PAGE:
In Travel Bloggers on Saturday 16th Sep, 2017

Endless selfies and wild elephants in India’s tea region

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We’re on the last leg of another incredible Indian journey. It has been studded with some five-star luxuries, a few hair-raising mountain road near-misses and the ever enveloping colours and sounds that make India a must-see experience.

Leaving the rivers and canals that surround Alleppy, we arrive in Chempu which is, you guessed it, surrounded by rivers and canals. We’re staying at Soma Kerala Palace, a magnificent resort that has architecture modelled on the Royal Heritage Palaces from two centuries ago. It’s on a small island and apart from us, the only other guests are Indian honeymooners. Our honeymoon was 26 years ago and, sadly, it wasn’t at a resort anywhere near as glamorous as Soma Kerala Palace.

India is the “selfie” capital of the world and of all selfie aficionados, none are more industrious than honeymooners. To be honest, I’ve never understood the selfie appeal. Perhaps 20 years ago I could have warmed to them, but these days a close up of my face is the very last image you want in a photo. No matter how breathtaking the background, the photo would be dominated by this beaming moon, complete with numerous craters, gullies and chasms.

After two nights at the Soma Kerala Palace we’re on the road to Munnar, the tourist centre of Kerala which is especially popular with locals. At more than 7,000 ft above sea level it’s much cooler than the lowlands and some of the scenery is breathtaking. It’s also the tea growing capital of India with hundreds of thousands of acres of tea sprawling up and down the mountain ranges.

Our hotel has a magnificent view but they’re renovating the restaurant so we have to find another place to have dinner. It’s not the simple task it might appear to be. Our new driver Vishnu is concerned. The area we are staying is prone to fog at night. Vishnu is worried about the fog as well as wild elephants.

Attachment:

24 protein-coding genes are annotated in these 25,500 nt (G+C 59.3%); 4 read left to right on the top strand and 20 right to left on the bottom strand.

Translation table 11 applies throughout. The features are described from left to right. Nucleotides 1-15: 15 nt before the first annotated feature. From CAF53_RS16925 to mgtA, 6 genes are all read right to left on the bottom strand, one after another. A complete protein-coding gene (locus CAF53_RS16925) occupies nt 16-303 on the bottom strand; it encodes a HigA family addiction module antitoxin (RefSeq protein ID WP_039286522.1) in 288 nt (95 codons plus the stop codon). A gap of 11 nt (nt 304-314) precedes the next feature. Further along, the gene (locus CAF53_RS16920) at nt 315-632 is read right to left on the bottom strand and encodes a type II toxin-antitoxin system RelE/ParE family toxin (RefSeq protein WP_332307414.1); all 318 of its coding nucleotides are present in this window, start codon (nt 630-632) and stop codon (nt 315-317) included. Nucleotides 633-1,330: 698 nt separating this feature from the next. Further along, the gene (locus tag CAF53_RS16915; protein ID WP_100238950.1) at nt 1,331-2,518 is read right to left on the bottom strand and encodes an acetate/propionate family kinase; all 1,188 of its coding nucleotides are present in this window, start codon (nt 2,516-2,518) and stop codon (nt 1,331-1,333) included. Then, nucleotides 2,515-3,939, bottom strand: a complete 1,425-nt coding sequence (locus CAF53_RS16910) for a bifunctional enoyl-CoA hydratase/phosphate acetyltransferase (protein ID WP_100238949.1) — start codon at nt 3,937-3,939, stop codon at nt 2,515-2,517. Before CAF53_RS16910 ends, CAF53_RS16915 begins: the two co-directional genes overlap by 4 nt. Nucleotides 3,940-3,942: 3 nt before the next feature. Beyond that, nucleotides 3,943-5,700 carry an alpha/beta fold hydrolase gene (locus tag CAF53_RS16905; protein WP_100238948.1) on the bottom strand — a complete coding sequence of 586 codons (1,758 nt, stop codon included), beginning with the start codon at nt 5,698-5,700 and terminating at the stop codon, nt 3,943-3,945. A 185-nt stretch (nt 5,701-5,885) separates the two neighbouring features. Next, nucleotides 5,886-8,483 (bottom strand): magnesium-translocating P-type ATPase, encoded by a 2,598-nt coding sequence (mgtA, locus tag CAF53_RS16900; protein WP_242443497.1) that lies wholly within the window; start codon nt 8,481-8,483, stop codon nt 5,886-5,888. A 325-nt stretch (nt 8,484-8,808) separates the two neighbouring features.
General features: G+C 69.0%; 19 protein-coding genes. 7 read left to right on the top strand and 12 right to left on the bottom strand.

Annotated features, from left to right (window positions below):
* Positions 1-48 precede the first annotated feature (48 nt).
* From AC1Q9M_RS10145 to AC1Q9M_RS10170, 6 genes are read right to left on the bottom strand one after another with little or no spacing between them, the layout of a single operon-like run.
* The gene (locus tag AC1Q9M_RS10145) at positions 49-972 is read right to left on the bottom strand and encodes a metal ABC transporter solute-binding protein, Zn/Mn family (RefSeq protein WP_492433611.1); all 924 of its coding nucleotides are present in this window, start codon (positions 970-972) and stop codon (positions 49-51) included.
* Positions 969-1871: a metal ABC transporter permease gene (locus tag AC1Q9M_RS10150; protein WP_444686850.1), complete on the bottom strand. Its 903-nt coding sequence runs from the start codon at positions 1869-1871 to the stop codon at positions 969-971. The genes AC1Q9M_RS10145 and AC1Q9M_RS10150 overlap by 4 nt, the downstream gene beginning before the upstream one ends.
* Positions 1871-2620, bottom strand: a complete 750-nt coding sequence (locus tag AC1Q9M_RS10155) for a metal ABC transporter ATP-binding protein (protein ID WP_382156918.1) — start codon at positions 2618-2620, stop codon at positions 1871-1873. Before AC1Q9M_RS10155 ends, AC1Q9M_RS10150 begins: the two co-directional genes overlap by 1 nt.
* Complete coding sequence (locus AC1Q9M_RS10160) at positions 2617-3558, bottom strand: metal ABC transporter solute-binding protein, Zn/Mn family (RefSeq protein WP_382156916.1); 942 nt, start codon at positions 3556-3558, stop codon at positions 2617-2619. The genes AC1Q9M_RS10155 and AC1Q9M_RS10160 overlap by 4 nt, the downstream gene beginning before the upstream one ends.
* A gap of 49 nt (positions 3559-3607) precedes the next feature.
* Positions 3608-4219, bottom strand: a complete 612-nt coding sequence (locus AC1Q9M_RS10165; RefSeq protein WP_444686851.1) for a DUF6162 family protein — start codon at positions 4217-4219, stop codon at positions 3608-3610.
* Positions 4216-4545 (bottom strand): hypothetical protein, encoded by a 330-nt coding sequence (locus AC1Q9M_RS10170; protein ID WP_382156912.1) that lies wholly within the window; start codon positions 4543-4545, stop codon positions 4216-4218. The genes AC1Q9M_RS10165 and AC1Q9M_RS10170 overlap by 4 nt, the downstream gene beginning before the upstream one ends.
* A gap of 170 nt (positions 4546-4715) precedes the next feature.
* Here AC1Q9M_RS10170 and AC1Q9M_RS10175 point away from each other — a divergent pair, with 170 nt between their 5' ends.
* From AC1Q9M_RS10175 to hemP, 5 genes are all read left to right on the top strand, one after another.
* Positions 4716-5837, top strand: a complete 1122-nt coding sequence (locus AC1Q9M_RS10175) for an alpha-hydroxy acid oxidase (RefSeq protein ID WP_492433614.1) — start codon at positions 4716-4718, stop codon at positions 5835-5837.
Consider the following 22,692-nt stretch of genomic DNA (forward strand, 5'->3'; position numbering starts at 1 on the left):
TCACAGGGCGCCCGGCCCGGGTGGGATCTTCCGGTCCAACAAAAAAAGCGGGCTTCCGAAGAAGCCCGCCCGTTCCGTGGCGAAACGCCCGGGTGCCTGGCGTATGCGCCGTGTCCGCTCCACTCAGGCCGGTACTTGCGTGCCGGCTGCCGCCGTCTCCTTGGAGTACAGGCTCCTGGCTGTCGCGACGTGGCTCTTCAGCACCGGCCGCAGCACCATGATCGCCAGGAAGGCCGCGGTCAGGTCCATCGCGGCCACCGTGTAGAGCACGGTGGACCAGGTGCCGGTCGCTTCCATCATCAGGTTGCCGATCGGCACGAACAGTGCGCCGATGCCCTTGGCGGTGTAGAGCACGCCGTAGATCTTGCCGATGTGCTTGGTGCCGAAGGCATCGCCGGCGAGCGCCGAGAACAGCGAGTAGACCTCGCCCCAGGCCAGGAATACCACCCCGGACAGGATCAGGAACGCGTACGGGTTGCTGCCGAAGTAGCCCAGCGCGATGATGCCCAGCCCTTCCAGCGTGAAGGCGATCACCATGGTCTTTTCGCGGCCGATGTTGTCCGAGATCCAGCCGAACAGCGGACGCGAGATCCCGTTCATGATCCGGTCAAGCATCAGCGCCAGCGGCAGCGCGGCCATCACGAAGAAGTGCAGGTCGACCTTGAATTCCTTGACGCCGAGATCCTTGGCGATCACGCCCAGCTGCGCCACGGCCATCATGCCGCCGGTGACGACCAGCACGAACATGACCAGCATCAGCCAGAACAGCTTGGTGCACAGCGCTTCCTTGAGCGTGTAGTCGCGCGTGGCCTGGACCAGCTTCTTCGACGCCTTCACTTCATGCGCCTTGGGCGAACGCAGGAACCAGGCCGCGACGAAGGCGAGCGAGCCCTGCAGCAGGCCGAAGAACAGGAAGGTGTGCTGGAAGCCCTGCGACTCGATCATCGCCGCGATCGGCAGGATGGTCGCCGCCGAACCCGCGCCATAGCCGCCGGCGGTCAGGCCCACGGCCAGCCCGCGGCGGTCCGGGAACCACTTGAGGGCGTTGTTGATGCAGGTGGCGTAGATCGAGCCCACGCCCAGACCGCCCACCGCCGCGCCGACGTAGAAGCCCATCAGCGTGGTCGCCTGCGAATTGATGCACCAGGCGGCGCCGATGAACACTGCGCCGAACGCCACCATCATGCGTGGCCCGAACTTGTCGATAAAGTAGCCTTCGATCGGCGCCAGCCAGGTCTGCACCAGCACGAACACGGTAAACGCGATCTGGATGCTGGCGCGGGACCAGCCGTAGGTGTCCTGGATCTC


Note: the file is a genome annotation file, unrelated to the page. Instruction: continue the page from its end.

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I must admit the thought of running into a wild male elephant in the fog is a bit daunting. What if he’s on musth (a hormonal rampage)? What if he’s having a bad day? What if he’s on musth and has already had a bad day? It turns out the wild elephants are about 3km away, so eventually Vishnu feels confident enough to drive us to another restaurant.

Apart from taking in the views we decide to visit Eravikulam National Park. There are elephants and leopards here but we don’t see them. We do, however, see a lot of nilgiri goats. They are one of the park’s success stories – 50 years ago there were only a dozen or so left and now there are several hundred. No longer afraid of humans, they potter happily among the rocks, occasionally pausing to gaze curiously at the tourists. More than two thousand Indian tourists a day visit the park, the vast majority of which is closed to the public. Be warned you have to queue unless you have pre-booked a ticket in downtown Munnar, which, of course, we hadn’t. I hate queueing at the best of times and when an obnoxious Saudi Arabian and his ménage attempt to push in front of us, I let him have it.

From Munnar, it’s a three-hour drive back to Fort Kochi and then a flight from Kochi to Mumbai, a four-hour wait, before a flight to Bangkok, which then connects to a flight to Samui. A marathon journey by anyone’s standards.

As I think you’re now aware, we love India. But here are a few words of advice. If you’re our age, it really is worth hiring a car and a driver. The drivers are superb and the thought of doing some of those journeys by bus is not a good one. If you split the cost of the car (or minibus) and driver with another couple it’s not too expensive. You also have to be prepared for frustrating experiences at all airports. Security is bad enough at any airport these days, but in India it’s very intense and very time consuming. I fondly remember the days when flying was fun. I’d sit in the smoking section at the back of the plane happily puffing on Rothmans and sipping a large scotch. You can’t even pack a lighter these days.

On a personal note, we’d like to thank Anuj Negri at Earthen Experience Travel. His attention to detail is fantastic and he also makes the trip affordable.

They say it ain’t over till the fat lady sings. Well, she’s warbled her last note and the land of smiles, som tam and larb gai beckon.

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